Our unique genetic makeup is often thought of as a pre-determined ‘blueprint’ for our health and our likelihood of developing certain chronic diseases. Functional Medicine takes a more nuanced view.
Counter to the determinist outlook, the Functional Medicine approach fuses the latest in genetic science and systems biology, with a deep understanding of the equally important (sometimes even more important) influence of environmental and lifestyle factors on how disease presents and progresses in a patient.
Effective Functional Medicine treats every patient as the individual they are. It requires a detailed and holistic understanding of a patient’s biochemical individuality, unique life history, environment, and lifestyle. By piecing together this full picture of a patient, and unravelling the interconnected systems and chain of reactions within the body, we can refine a highly individualised approach to both treatment and prevention.
So, while certain genes may make you more susceptible to developing specific diseases, we put the emphasis on understanding the ways in which your genes are stimulated and triggered. Our genetic makeup can directly impact how our bodies react to environmental and behavioural factors – and luckily, in most cases, those are things we can control.
What’s in our genes?
Whether inherited or influenced by other factors, there’s a genetic component to almost every disease and human trait1. The genetic material within each cell is packaged into units known as chromosomes. Human cells have two sets of chromosomes – one inherited from the mother, and one from the father. Within each chromosome, are many different genes, each one with a unique DNA sequence which directs the production of proteins.
While every cell contains our complete DNA, the different genes are used selectively depending on the specific organ they’re in and function they need to perform. Some genes can be activated at different stages of development, or be triggered in response to a stimulus – such as stress or infection. Through the proteins our genes encode, they can determine things like how efficient our immune systems are, our ability to metabolise different foods, even our reactions to toxins2.
Understanding genetic disease
A gene mutation (a change in the DNA sequence of a gene) can result in the production of an altered protein that can’t perform its intended function. There are numerous mutations that can occur, resulting in thousands of different diseases and disorders. Genetic diseases can be single-gene (a mutation in one gene), chromosomal (larger mutations) or multifactorial (when it’s the result of a combination of genetic, environmental and behavioural factors). Examples of multifactorial diseases include heart disease and diabetes.
While this may seem quite complex, the bottom line is that our genes function within the context of – and can be influenced by – our environments and our behaviour, including what we eat, how we exercise, and what medications we take. What we do and what we’re exposed to can therefore influence the way our genetic traits function3.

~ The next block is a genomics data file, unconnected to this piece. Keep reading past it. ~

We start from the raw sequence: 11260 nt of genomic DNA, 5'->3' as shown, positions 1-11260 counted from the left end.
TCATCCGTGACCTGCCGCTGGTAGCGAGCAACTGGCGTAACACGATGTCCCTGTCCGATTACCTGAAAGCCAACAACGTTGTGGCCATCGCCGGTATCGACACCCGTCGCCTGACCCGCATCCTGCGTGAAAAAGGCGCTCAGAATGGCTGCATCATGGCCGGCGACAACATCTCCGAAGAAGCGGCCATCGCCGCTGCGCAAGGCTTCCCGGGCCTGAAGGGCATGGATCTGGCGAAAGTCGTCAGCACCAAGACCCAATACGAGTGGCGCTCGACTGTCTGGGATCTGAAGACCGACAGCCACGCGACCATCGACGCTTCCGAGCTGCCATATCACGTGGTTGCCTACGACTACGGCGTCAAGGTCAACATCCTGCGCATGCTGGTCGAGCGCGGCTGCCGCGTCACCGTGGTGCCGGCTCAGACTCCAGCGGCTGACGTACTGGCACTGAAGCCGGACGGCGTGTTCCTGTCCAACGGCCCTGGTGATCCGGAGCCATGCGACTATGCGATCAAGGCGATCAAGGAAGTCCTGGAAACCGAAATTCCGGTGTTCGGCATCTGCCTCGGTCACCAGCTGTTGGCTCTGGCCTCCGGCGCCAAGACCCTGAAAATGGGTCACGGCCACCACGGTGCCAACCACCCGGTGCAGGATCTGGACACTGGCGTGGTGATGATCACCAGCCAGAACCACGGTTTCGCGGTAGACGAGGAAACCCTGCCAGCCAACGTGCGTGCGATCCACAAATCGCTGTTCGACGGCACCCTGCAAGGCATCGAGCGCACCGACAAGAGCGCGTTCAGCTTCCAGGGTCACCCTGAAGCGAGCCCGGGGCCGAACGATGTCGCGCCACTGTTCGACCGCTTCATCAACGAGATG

Research has shown that ‘modifiable health factors’ including one’s level of physical activity, fitness, diet, smoking, and even alcohol consumption over one’s lifetime are likely to contribute to cardio vascular disease mortality4.
After an initial consult with a Functional Medicine practitioner, based on your medical history, family history, and current health, some tests may be required – including genetic tests.
Genetic testing can be performed on a sample of blood, hair, skin, amniotic fluid or other tissue (for example, a swab from the inside of your cheek). The tests identify specific changes in DNA, chromosomes, or proteins depending on the type of disorders being tested for4.
The results help create a solid understanding of possible genetic weaknesses which in turn can inform decision making around how to best manage your unique risk factors through sustainable lifestyle and environmental interventions.
Precisely because we’re each unique in our genetics and life history, the preventative measures we take and treatment programs we are prescribed should be highly personalised and designed with an understanding of what our bodies need and react to.
By changing the factors that are within our control in the right ways – including our environment, nutrition, lifestyle, and mindset – we can greatly influence our health, and even to an extent, change our genetic destiny.
Are you ready to take charge of your health? Start your journey to optimal wellness by booking an online Functional Medicine consultation with Dr Matt le Roux right here.
1,2 Genetic Alliance; The New York-Mid-Atlantic Consortium for Genetic and Newborn Screening Services. Understanding Genetics: A New York, Mid-Atlantic Guide for Patients and Health Professionals. Washington (DC): Genetic Alliance; 2009 Jul 8. CHAPTER 1, GENETICS 101. Available from: https://www.ncbi.nlm.nih.gov/books/NBK115568/
3 Mitchell, Jonathan A et al. “The impact of combined health factors on cardiovascular disease mortality.” American heart journal vol. 160,1 (2010): 102-8. https://www.ncbi.nlm.nih.gov/pmc/articles/PMC2897813/
4 Genetics Home Reference. How is Genetic Testing Done? https://ghr.nlm.nih.gov/primer/testing/procedure